“To the well-organized mind, death is but the next great adventure.” ~ J.K. Rowling, Harry Potter and the Sorcerer's Stone
Most of the companies I worked for last year included the reimbursement as payment. If they do not distinguish, it doesn't seem like it comes out even for me. My tax preparer did not even ask for my receipts. Just said it comes out as a plus and a minus, so it wasn't counted. It seems like the reimbursement would at least be subtracted from the gross income.
kyninja, reimbursements are not income and the amount does matter. You should report an amount as income that includes both fees and reimbursements. Then, you should list reimbursements as a deductible expense. Your tax professional does not need to see your receipts, but does need to be given a number by you that represents your reimbursed expenses.

Mary Davis Nowell. Based close to Fort Worth. Shopping Interstate 20 east and west, Interstate 35 north and south.
kyninja, what you described sounds to me like your tax preparer may have made a mistake or not understood something. If, for example, your shop fees and bonuses total $3000 and your reimbursed expenses were $300 and your total 1099's are $3100 (because only one of the MSC's included reimbursements on the 1099) you should report your income as $3300 and deduct $300 as a business expense on your schedule C so you pay tax only on the $3000 that was the fees and bonuses. (Except from that you will also probably deduct $2900 in mileage expenses if you're like most of us).

If your tax preparer put $3100 on your return because that's what was on the 1099's and didn't ask you what your expenses were, then that was wrong. (They don't need to see the actual receipts, they just needed the figure you totaled up from the receipts)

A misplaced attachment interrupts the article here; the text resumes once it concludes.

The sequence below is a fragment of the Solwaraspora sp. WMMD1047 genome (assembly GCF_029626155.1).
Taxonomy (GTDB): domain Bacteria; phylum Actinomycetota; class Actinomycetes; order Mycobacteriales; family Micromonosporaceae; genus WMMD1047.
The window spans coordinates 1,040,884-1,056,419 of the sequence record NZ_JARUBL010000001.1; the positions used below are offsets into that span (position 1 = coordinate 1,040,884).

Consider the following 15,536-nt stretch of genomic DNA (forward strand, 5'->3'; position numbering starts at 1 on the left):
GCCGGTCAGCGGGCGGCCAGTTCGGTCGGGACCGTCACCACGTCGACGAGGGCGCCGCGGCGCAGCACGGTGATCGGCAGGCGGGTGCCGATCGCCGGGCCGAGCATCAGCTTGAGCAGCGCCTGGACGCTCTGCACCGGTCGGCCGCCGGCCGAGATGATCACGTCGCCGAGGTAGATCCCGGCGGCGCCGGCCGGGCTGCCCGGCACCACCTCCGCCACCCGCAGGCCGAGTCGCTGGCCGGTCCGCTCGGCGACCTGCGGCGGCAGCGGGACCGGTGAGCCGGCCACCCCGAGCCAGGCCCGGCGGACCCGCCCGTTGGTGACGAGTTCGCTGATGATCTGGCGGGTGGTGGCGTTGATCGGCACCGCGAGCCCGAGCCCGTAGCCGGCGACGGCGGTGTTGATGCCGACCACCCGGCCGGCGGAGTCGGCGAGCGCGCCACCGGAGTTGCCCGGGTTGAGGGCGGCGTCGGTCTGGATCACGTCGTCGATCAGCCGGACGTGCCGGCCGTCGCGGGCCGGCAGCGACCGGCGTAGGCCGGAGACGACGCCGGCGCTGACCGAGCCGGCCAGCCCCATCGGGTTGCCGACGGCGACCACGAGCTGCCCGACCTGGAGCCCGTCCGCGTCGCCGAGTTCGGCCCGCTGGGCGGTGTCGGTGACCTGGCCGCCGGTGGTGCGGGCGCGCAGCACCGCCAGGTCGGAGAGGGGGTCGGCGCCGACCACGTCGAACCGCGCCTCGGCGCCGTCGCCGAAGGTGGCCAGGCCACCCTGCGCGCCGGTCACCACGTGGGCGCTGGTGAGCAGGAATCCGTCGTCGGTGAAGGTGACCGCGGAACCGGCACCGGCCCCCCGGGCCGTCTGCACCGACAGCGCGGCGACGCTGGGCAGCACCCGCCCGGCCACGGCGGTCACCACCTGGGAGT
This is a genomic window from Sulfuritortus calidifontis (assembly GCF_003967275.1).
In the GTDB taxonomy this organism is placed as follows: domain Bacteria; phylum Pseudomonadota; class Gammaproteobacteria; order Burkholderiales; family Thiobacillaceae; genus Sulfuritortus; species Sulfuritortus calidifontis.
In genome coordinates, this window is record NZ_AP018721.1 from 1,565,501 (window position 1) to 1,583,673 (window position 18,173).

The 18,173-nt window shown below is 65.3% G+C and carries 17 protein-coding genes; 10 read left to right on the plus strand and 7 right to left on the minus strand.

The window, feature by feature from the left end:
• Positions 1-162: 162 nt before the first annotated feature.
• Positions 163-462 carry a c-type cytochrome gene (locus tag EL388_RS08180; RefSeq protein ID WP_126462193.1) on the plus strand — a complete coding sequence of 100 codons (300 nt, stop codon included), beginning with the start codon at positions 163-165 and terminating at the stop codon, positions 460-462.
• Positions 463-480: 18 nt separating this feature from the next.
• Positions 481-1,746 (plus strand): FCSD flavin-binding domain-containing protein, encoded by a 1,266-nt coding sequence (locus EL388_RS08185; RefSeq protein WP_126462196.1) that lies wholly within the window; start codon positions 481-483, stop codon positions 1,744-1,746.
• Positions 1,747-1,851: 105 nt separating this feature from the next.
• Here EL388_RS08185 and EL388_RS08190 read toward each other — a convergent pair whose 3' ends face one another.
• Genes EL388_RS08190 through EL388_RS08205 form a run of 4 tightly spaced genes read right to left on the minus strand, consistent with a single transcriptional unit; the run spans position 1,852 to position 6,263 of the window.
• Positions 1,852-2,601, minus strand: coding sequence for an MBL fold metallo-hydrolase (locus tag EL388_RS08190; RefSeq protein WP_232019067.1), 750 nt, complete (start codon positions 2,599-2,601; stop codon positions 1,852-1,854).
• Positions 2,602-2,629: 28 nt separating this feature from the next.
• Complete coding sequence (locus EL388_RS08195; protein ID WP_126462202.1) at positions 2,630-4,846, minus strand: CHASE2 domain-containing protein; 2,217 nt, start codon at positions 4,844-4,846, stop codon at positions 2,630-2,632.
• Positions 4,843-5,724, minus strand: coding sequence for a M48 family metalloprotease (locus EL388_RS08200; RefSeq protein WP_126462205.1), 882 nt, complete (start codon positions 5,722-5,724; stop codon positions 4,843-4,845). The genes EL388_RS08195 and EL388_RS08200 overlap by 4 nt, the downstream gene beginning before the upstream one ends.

:
:
==============================================================
I pray it does not occur that the last thing I did before I died was vacuum the house or eat broccoli.
For flat fee shops with a required purchase that is not reimbursed, that is a required purchase. When doing your taxes, you have your income as what is listed on a 1099 (if you receive one) OR make sure you keep good track of what you are paid each month from all companies. On your Schedule C, you will put in all of the required purchases (food, groceries, etc) as expenses.

It makes it a lot easier if you have a good detailed spreadsheet. Years and years ago, I bought the Mystery Shopping Bible (I don't like the title of the spreadsheet, but that's what it is). It is actually WONDERFUL and many of the different worsheets work together with formulas so you don't actually have to add up everything yourself. smiling smiley

Thanks!

Deva Roberts, Scheduler
Summit Scheduling & Editing Services

Follow us on Facebook!
[www.facebook.com]
[www.facebook.com]
Twitter: [twitter.com]
DevaSSE Wrote:
-------------------------------------------------------
> For flat fee shops with a required purchase that
> is not reimbursed, that is a required purchase.
> When doing your taxes, you have your income as
> what is listed on a 1099 (if you receive one) OR
> make sure you keep good track of what you are paid
> each month from all companies. On your Schedule